Flashing electron ratchets oscillate a periodic asymmetric potential to rectify nondirectional forces and thereby produce directional transport of electrons with zero source-drain bias. The relationship between the oscillation frequency of the potential and the ratchet (short-circuit) current reflects microscopic mechanisms of charge transport within the device. This paper describes experimental mappings of the "optimal frequency(ies)" of the ratchet fpeak - the oscillation frequencies that produce the largest ratchet current - to the carrier concentration, nh, and to the linear field effect transistor mobility, μh, for a poly(3-hexylthiophene-2,5-diyl) (P3HT) transport layer. Measurements on multiple devices, multiple P3HT films per device, and a range of annealing and photoexcitation conditions yield the empirical relationships fpeak ∝ nh and fpeak ∝ μh2/3. Finite-element simulations suggest the sublinear relationship between mobility and peak frequency arises due to a combination of damped and inertial motion of the holes. This work also provides evidence that the frequency response of ratchets is sensitive to multiple length scales of asymmetry encoded within the periodic electrical potential. These multiple asymmetries cause changes in the polarity of the ratchet current at points within the frequency response, a long-mysterious characteristic of particle ratchets called "current inversion", by encouraging transport in opposite directions in different frequency regimes.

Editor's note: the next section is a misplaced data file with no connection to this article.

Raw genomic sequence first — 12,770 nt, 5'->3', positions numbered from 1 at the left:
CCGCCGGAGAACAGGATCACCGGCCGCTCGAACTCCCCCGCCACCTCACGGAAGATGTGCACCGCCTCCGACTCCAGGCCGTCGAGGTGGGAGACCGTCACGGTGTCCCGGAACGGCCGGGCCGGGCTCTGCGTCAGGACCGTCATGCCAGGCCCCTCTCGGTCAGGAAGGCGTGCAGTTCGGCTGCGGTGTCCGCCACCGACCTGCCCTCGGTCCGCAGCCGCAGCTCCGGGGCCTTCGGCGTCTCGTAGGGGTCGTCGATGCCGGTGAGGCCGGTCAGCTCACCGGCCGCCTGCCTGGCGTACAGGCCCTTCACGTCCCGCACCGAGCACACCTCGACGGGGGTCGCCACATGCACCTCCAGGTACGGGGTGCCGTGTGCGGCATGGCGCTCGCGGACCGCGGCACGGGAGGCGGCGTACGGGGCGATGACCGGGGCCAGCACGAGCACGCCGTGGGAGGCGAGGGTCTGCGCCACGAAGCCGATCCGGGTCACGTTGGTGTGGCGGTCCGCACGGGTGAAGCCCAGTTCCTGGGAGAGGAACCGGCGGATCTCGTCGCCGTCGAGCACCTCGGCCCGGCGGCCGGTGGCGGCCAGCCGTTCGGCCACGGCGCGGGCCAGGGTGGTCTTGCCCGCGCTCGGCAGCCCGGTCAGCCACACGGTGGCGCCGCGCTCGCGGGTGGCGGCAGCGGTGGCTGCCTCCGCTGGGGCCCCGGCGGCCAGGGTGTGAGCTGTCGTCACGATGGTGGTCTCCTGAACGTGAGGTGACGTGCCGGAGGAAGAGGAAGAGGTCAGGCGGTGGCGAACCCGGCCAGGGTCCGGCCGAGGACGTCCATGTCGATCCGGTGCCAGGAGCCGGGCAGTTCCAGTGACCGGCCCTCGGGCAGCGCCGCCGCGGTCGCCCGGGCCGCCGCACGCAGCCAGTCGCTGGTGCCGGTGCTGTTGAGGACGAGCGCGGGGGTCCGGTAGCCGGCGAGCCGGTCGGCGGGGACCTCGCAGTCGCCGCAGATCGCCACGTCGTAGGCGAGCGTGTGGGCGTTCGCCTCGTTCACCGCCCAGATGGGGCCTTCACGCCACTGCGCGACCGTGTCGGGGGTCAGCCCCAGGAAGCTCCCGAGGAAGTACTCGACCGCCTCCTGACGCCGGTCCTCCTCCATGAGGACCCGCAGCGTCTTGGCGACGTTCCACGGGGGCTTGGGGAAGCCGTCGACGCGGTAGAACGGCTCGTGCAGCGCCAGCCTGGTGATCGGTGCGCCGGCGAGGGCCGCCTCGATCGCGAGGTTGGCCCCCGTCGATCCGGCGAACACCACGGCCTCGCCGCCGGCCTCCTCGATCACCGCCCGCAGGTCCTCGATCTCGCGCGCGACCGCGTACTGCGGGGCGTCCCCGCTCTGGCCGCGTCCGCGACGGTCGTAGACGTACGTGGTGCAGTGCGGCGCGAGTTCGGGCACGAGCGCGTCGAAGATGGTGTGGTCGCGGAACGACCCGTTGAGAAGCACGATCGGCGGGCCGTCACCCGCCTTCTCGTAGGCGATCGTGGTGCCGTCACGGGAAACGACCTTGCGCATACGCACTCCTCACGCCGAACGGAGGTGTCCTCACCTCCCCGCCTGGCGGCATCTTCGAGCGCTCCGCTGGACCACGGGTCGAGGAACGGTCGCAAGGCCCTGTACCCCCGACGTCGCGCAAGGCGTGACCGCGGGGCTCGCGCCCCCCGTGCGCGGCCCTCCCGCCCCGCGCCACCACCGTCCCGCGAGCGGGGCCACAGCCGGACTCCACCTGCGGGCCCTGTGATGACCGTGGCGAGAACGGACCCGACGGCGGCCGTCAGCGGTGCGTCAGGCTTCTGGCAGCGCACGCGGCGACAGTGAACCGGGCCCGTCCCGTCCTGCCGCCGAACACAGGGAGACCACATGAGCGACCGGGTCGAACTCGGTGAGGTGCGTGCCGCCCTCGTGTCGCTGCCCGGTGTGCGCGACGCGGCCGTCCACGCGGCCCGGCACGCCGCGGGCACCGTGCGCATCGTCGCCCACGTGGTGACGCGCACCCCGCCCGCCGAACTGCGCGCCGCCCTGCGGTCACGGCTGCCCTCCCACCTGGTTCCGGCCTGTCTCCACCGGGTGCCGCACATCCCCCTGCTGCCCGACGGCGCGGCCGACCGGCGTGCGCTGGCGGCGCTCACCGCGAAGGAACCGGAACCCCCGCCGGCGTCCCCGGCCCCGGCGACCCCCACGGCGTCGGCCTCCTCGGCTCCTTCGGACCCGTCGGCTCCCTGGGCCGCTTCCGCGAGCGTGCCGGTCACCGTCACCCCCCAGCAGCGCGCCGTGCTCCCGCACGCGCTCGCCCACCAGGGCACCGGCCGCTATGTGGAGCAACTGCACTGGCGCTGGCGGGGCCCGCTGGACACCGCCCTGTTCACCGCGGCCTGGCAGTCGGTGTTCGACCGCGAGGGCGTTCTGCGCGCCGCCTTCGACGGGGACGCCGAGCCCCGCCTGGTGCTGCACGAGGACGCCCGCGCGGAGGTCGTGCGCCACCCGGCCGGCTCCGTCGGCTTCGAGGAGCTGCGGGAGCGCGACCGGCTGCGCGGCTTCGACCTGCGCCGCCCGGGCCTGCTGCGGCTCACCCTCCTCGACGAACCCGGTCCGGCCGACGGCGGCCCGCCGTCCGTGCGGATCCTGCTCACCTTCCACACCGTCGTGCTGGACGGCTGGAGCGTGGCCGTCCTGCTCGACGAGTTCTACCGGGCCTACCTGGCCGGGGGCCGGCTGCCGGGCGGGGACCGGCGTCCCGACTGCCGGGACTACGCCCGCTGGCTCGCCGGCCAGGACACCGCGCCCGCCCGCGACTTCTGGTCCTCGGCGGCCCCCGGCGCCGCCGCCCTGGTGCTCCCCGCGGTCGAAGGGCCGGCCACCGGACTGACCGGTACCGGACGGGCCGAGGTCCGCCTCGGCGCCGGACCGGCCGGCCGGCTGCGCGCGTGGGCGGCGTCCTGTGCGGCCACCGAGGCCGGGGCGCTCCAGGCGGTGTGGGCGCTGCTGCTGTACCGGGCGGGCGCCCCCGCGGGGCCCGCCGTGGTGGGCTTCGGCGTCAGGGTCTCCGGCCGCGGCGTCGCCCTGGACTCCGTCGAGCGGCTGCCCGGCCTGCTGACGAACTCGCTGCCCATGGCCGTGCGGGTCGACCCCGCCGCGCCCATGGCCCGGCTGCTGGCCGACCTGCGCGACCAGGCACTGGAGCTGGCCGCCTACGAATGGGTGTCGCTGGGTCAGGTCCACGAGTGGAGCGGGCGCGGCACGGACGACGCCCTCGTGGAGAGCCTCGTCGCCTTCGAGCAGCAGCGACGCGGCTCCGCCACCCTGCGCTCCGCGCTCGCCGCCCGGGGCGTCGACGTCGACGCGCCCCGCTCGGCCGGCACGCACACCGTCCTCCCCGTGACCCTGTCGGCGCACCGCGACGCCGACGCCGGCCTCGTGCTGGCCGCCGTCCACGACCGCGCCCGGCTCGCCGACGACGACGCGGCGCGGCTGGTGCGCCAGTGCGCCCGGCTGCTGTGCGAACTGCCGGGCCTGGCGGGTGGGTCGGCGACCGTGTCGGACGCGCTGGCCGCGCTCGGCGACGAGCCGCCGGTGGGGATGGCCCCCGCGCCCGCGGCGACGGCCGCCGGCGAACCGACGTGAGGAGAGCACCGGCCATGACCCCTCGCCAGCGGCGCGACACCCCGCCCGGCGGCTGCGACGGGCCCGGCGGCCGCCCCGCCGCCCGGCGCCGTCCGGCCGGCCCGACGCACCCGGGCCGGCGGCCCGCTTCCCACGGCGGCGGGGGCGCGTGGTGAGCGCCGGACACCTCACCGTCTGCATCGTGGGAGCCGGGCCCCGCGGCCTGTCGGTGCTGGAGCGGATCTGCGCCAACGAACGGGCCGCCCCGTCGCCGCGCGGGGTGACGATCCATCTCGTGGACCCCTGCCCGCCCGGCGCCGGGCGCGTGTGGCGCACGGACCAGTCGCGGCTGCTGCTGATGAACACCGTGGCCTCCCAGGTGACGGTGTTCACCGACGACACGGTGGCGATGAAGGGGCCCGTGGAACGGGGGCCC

ASJC Scopus subject areas
- Electronic, Optical and Magnetic Materials
- Physical and Theoretical Chemistry
- Surfaces, Coatings and Films